The teacher motioned the students to move the box to the corner where the Machine had stood when it was not producing clay objects.

“Today,” he announced, “I am going to teach you how to make pottery with wild clay.”

A murmur traveled through the studio. What was “wild clay”?

“I gathered the clay from the bank of a stream that runs behind my house. In this box you will find a bucket of clay soaking in water for each of you. Before you can use it, you need to mix it to make a smooth slip and then sieve it. You’ll find your sieve in your bucket. Then we will let it dry to a consistency with which you can work.”

The students crowded around the box, removed the lid and distributed the buckets. Soon they were all back at their workstations mixing and sieving.

“Here are cloth pillowcases,” the teacher said, moving from workstation to workstation, “take one each for the next phase.”

The boy poured his sieved liquidy clay into his pillowcase, wrapping it around the bucket handle so that it would hang into the bucket and drip. He positioned the bucket in the middle of the workstation. It would be there waiting for him for next week’s class. He gently patted its side, sealing the promise.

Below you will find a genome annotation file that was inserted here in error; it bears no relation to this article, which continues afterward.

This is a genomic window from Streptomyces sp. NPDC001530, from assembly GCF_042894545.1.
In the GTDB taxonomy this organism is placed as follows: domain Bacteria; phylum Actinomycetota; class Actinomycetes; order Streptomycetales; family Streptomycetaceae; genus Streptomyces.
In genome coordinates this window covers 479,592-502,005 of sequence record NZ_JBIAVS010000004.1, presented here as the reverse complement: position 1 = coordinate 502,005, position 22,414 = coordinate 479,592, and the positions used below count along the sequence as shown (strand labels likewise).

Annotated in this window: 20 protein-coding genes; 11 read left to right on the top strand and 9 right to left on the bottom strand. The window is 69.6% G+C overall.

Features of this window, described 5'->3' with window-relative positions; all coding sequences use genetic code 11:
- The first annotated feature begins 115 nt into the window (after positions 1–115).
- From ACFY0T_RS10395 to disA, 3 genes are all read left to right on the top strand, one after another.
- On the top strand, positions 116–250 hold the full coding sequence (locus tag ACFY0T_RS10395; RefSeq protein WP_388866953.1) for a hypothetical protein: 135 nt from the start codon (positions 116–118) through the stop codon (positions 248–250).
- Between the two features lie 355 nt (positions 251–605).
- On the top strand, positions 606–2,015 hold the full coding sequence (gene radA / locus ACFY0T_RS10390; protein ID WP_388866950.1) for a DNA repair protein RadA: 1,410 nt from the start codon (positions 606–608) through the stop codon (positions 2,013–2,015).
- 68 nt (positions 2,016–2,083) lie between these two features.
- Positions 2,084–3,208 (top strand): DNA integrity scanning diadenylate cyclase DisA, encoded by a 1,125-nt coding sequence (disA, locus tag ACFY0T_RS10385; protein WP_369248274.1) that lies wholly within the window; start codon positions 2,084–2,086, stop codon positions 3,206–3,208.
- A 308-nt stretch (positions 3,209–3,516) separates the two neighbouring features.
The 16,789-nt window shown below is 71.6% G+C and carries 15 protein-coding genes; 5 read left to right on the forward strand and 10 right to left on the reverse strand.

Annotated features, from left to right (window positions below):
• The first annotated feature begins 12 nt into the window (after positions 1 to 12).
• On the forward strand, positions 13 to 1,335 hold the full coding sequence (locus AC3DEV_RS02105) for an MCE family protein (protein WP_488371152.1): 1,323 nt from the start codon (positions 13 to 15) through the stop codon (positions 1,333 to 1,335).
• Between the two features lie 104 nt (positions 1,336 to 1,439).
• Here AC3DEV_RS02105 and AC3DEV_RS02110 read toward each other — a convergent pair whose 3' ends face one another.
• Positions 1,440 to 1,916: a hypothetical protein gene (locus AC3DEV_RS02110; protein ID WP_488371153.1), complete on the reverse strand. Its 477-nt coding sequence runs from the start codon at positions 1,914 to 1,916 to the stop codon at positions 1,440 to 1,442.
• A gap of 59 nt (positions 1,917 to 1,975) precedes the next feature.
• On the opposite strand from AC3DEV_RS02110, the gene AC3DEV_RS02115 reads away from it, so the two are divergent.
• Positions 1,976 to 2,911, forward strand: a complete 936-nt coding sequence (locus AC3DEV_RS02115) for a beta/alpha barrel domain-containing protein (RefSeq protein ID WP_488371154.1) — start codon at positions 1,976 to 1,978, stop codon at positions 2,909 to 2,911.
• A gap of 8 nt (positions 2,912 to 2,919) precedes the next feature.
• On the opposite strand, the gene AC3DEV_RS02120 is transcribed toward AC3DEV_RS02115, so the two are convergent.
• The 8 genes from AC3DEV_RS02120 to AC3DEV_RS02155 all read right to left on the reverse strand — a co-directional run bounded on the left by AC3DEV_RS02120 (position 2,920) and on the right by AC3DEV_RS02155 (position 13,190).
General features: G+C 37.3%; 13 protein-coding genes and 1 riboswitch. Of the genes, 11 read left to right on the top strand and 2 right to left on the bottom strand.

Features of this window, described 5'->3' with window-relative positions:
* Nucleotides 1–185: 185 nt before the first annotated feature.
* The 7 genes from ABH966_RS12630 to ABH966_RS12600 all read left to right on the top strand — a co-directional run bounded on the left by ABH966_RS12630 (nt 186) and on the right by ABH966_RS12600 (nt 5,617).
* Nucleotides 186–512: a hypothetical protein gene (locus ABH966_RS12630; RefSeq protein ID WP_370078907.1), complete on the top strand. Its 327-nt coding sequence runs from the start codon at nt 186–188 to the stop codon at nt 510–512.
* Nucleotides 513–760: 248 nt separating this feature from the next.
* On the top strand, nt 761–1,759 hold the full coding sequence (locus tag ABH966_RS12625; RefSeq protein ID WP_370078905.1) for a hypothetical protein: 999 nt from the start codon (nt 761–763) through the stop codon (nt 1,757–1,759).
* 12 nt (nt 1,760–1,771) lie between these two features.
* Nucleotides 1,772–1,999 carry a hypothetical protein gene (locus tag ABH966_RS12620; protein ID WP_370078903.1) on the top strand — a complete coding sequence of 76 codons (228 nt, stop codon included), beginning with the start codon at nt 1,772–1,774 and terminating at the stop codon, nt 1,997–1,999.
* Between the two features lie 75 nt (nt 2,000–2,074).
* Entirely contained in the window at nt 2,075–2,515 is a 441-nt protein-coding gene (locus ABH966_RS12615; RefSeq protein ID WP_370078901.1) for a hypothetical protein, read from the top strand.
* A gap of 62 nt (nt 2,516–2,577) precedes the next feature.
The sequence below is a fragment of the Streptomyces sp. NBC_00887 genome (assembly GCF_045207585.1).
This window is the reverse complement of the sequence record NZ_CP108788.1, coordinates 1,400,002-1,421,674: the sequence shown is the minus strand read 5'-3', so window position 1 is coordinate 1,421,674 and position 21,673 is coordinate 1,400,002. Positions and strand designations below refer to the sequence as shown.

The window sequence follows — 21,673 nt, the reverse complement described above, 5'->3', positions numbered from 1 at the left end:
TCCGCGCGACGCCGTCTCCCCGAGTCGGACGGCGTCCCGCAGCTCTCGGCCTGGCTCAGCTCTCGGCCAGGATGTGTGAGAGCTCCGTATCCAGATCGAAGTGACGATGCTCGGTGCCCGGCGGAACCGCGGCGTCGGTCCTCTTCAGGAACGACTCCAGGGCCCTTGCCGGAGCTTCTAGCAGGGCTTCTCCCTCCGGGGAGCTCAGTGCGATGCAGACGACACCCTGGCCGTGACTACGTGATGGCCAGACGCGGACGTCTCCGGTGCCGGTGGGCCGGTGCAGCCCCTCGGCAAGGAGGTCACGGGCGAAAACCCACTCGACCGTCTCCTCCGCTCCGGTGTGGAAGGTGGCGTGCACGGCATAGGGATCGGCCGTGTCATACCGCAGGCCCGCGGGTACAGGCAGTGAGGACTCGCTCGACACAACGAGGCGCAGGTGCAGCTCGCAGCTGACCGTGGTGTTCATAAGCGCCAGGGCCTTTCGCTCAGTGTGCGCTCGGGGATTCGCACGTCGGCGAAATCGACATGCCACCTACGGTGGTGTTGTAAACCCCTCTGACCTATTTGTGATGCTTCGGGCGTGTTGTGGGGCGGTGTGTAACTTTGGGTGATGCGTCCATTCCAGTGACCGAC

The geology teacher passed by his desk. “Looking good. What do you think?”

The boy didn’t reply, but continued to gaze at the bucket. Finally, he looked up and asked, “What happened to the Machine?”

“Oh, the Company that makes the Generative Pottery Transmogrifier is facing some challenges,” the teacher responded. “Their Machine works by processing thousands and thousands of pots. The Machine needs many, many pots so it can mix and match potters’ styles and produce new forms.” The boy knew the basics of how the Machine works from the news, but he hadn’t yet thought deeply about what it meant.

“The Machine spits out clay objects that are delightful and sometimes even dazzling,” the teacher elaborated. “However, it cannot create a pot from formless clay. It needs to start with pots that have been created by potters. All these pots get thrown into its bin, and the machine mixes and matches their functions and their shapes. Plus the Machine consumes whatever you yourself produce. You also feed the Machine by throwing your own work into its bin.

“In the beginning the Company managed to get all of these pots for free,” the teacher went on. The boy listened closely. “But this is changing. Potters from far and wide have joined forces. They are pointing out that they were not being paid for the time and effort they had invested in making the pots used to feed the Machine. They had not intended their work to be used in this way.” 

The boy lightly bit his lower lip. He thought he could understand the rage and frustration of the potters.